Nasal Surgery: Improving the Appearance of Your Nose - Fairview Health Services
 
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Nasal Surgery: Improving the Appearance of Your Nose

You’re scheduled to have nasal surgery. Any surgery to improve the way you look is called aesthetic, plastic, or cosmetic surgery. Aesthetic surgery for the nose is called rhinoplasty or nasal reconstruction. In most of these surgeries, bone and cartilage in the nose are trimmed and moved.

Side view of nose with cartilage visible. Shaded area on bone and cartilage at top of nose are removed. Side view of nose with cartilage visible. Cartilage is reshaped.

A Typical Aesthetic Problem

What is done during your surgery depends on the type of changes to be made. The nasal bones and the upper and lower cartilages may need to be trimmed. Or, they may need to be moved to give your nose the shape you want. Most incisions are made inside the nose so the scars will not be seen.

A Wide Base Problem

You may want the base of your nose to be narrowed. To do this, tissue needs to be removed from around the nostrils. Incisions are made on the outside of the nose and some tissue is removed. The tissue is then stitched (sutured) together. The scars will be hidden by the folds of the nostrils.

Risks and Possible Complications

As with any surgery, nasal surgery has some risks. These include a slight risk of bleeding and infection. Your doctor will discuss any other risks and complications with you.

After Aesthetic Surgery

After aesthetic surgery, you’ll be taken to a recovery area or to your hospital room. Your experience may be as follows:

  • You’ll have gauze bandages or other material (packing) or a plastic splint inside your nose. This holds the new shape of your nose, prevents bleeding, and promotes healing. You’ll also have a dressing (bandages) and a splint on the outside of your nose. These also help the nose keep its shape as it heals.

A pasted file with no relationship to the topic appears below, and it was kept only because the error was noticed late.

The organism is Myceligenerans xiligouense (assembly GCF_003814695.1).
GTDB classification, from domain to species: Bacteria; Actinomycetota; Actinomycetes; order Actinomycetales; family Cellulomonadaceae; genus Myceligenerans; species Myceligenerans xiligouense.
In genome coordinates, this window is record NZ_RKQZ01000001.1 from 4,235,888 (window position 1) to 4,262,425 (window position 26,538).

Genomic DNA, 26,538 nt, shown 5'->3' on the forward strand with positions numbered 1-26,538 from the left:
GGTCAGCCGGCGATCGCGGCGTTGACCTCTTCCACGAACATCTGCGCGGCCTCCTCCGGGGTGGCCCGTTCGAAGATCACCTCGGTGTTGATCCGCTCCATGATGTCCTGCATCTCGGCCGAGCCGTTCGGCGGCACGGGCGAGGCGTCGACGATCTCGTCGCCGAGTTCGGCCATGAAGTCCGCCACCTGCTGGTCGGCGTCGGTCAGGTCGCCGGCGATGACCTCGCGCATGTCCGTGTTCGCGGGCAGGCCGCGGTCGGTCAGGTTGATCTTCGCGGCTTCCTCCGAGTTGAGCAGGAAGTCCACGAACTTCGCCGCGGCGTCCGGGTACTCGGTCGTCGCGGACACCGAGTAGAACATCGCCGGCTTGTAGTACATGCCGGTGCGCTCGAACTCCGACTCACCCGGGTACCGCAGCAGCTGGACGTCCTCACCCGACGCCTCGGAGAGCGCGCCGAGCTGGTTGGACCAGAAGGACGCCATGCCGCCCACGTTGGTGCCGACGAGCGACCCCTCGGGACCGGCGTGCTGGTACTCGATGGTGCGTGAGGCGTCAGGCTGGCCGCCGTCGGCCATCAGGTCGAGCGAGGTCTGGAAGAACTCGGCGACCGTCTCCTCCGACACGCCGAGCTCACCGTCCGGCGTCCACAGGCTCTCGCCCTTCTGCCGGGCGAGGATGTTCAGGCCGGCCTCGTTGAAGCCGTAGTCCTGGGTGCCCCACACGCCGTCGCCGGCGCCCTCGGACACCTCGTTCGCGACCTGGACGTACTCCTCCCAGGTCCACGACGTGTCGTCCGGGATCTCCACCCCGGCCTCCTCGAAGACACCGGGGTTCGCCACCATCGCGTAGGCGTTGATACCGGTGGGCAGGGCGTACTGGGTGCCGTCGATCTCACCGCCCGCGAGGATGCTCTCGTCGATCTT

• Expect mucus and some blood to drain through the dressing.

  • You may have some swelling or bruising around your eyes.

  • If you have packing, you may have to breathe through your mouth until it is removed. This may cause throat dryness and irritation.

  • While healing, be careful not to move your dressing or touch your nose.

  • Pain medication will be prescribed as needed. Don’t take medication containing aspirin or ibuprofen. These can increase bleeding.

Follow-Up

You’ll need to follow up with your doctor within a week after your surgery. Here is what to expect:

  • Any packing, splint, or dressings will probably be removed. You may feel slight discomfort and bleed a little when this is done.

  • Expect some numbness, swelling, and nasal congestion.

  • Any bruising around your eyes and nose will most likely go away within 3 weeks. So will most of the swelling.

  • If you are told to do compression exercises to help your nose hold its shape, do so only as directed.

Assessing the Results

During later follow-up visits, your doctor will assess your healing and the results of your surgery. It may take 12 to 18 months for your nose to reach its final shape. In most cases, any thick or uneven areas will go away with time. Talk with your doctor about any problems or concerns you may have. In some cases, a second surgery will be needed.

 

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